President Obama repeatedly described himself during the 2008 presidential race as a human Rorschach test.
People saw what they wanted to see and projected their own hopes and fears onto the future president.
But after four years of governing, the mystique behind Obama is largely gone, and the president faces a challenge in motivating liberal supporters who believe he didn’t live up to his promise.
“I knew when we were in the final stages of that campaign in 2008 that people did project a tremendous amount onto him,” Obama senior adviser David Axelrod acknowledged during an interview earlier this month at the president’s Chicago campaign headquarters.
He said Obama faces a challenge in firing up his troops after the brutal fights over the last three years, and that in the 2012 campaign he knew there would be an “added degree of difficulty to satisfying everyone, which you knew you weren’t going to be able to do.”
Axelrod also offers the reminder that Obama will be judged against his GOP opponent, and not the 2008 version of himself.
“Ultimately, we’re not going to be running against an idealized version of Barack ObamaBarack ObamaTrump to announce Supreme Court pick next week Cards Against Humanity describes Obama in CEO job posting Gates: I warned Trump about Putin MORE,” Axelrod said. “We’re going to be running against a flesh-and-blood opponent, a Republican opponent, who will present their own vision and bring their own record and their own ideas.
“And then people will judge [whether] they trust [Obama’s] character, who offers the greatest possibility for the future and who has their interests in the center of their vision,” he said.
The president’s team argues that Obama the president has been consistent with Obama the candidate and that some liberals are disappointed with Obama for doing exactly what he said he would do. They suggest some of his 2008 supporters projected hopes on Obama he explicitly said he would not fulfill.
Afghanistan serves as the clear example. Obama said he would withdraw troops from Iraq and move the focus to Afghanistan, but this still disappointed many of his voters, who thought the campaign of hope and change meant an end to both the Iraq and Afghanistan wars.
“Anyone who’s spent time listening to him would understand that there is a real continuity and a real consistency to his vision and his message,” Axelrod said.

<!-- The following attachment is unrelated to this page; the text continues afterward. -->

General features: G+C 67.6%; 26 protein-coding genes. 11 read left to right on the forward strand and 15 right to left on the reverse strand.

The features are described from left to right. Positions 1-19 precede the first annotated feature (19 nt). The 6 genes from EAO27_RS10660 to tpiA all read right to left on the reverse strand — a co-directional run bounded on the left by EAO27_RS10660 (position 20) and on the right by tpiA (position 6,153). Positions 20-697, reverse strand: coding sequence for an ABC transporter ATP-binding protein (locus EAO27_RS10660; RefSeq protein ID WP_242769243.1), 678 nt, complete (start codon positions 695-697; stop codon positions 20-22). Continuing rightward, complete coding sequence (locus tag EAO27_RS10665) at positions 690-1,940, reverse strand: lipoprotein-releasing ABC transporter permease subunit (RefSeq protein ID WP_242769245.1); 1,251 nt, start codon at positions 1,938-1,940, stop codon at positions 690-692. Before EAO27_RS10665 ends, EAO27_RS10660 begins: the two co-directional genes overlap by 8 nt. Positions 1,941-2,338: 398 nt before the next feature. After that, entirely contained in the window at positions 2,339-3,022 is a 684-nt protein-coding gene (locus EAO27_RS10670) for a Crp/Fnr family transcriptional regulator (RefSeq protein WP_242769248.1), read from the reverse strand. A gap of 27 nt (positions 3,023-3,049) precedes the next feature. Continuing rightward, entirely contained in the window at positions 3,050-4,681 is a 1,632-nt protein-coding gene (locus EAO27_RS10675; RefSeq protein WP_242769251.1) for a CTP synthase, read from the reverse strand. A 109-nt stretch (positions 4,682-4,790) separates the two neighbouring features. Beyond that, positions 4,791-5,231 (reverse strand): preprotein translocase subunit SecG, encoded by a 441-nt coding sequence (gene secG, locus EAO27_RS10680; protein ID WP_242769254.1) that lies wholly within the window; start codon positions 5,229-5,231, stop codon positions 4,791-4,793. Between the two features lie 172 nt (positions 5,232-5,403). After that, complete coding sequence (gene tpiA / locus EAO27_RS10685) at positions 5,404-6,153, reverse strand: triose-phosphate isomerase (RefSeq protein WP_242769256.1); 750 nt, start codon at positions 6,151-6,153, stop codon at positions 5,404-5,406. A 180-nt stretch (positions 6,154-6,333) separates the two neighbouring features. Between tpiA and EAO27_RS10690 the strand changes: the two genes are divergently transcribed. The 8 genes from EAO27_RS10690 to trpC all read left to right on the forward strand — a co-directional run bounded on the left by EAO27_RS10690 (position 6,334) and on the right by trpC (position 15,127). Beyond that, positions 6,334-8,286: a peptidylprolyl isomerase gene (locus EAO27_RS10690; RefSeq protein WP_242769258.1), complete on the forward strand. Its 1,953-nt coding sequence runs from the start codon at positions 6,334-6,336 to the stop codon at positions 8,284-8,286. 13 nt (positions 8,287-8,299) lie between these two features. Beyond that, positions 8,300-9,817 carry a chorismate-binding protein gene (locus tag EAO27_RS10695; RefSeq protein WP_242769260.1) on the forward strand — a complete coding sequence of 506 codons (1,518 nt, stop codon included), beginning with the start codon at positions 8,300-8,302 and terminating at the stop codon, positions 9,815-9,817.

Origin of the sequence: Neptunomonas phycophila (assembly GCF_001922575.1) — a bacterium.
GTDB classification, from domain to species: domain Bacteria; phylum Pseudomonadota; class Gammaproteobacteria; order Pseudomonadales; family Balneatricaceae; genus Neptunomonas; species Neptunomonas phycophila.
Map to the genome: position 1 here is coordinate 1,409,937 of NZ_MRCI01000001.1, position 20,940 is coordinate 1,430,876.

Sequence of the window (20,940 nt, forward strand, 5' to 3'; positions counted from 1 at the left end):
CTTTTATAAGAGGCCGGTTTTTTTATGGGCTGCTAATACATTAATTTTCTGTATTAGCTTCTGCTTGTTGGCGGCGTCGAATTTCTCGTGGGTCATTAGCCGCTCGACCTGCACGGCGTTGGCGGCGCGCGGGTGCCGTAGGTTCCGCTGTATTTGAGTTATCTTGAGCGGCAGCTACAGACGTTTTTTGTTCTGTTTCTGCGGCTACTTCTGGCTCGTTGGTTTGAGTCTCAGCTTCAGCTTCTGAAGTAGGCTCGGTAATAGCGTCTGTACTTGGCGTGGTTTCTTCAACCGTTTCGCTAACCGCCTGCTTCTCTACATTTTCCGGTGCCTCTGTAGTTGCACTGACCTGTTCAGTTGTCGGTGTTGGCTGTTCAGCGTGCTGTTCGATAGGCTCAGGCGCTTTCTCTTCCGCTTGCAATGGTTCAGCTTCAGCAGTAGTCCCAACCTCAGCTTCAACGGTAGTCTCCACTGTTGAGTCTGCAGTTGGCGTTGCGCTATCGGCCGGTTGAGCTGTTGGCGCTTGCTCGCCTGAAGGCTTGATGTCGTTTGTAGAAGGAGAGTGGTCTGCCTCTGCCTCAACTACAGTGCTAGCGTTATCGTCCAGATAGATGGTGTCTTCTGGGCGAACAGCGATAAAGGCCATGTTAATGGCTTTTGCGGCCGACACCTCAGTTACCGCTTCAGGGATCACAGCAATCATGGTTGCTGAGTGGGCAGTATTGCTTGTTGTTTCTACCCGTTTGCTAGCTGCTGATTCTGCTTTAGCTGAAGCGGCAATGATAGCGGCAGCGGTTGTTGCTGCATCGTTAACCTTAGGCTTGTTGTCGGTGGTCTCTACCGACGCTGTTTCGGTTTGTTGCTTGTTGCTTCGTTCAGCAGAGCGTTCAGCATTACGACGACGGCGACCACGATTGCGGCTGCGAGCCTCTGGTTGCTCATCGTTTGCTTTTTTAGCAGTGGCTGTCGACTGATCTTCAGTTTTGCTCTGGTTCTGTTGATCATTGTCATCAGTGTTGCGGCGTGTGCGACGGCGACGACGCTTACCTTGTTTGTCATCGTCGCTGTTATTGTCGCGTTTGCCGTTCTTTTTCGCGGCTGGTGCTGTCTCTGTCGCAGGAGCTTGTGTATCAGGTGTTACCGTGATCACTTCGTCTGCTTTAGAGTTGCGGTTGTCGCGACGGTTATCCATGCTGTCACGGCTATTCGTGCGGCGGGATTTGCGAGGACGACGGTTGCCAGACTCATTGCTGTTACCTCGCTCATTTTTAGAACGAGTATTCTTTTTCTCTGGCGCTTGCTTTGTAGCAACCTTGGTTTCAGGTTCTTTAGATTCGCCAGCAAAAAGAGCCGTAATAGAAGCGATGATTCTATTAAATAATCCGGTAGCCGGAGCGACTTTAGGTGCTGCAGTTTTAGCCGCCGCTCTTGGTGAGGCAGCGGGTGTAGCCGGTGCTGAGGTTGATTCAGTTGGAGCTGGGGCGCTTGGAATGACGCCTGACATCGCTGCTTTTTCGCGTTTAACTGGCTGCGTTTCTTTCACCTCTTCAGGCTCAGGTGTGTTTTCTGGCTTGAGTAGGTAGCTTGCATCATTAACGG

Liberals are in no mood to be told that they simply weren’t listening in 2008, however. Just look at the bruising White House communications director Dan Pfeiffer received at the Netroots Nation conference last week.
“Talking about a Rorschach test implies that voters are to blame — but the disappointment of many progressive and independent voters is due to President Obama’s own failure to fight for campaign promises he made,” said Adam Green, founder of the Progressive Change Campaign Committee and one of Obama’s most outspoken liberal critics.
Obama compromised with conservative Democrats during the healthcare debate, and with Republicans on a tax deal in December that forced him to break a campaign promise and extend Bush-era tax rates for wealthier taxpayers.
“Obama’s campaign slogan was not ‘Compromise You Can Believe In’ — and Americans don’t favor bad compromises that hurt middle-class families, like forcing grandma to work longer before retirement,” Green said.
Axelrod hopes the specter of a Republican president will ease the disappointment of rank-and-file liberals.
“I think we’re going to do very well in that contest. For three and a half years, a president is measured against himself and an idealized version of himself in a kind of referendum. For the last six months, it becomes a contest between two candidates, and that’s a much more focused and realistic contest.”
But that theory has holes with what former White House press secretary Robert Gibbs dubbed the “professional left.”
Pfeiffer’s grilling at Netroots Nation, after all, came after the first big Republican debate, where GOP candidates came together mostly to criticize Obama.
Republicans are salivating at the thought that the 2008 idealists who supported Obama will not come to the polls next year.
Larry Berman, a political science professor at the University of California-Davis, said the president is the only actor in politics for people “to transfer their hopes and aspirations for providing just the type of leadership the system was designed to thwart.”
As a result, despite the difficulties of his first term, Berman thinks Obama still has the potential to inspire his supporters.
“Yes, the realities of governing have forced Obama to define himself in ways that have lowered his current job approval numbers,” Berman said. “But once the election choice narrows and our nation starts displacing our hopes onto one of the two candidates who will lead us, it’s back to the Rorschach test once again.”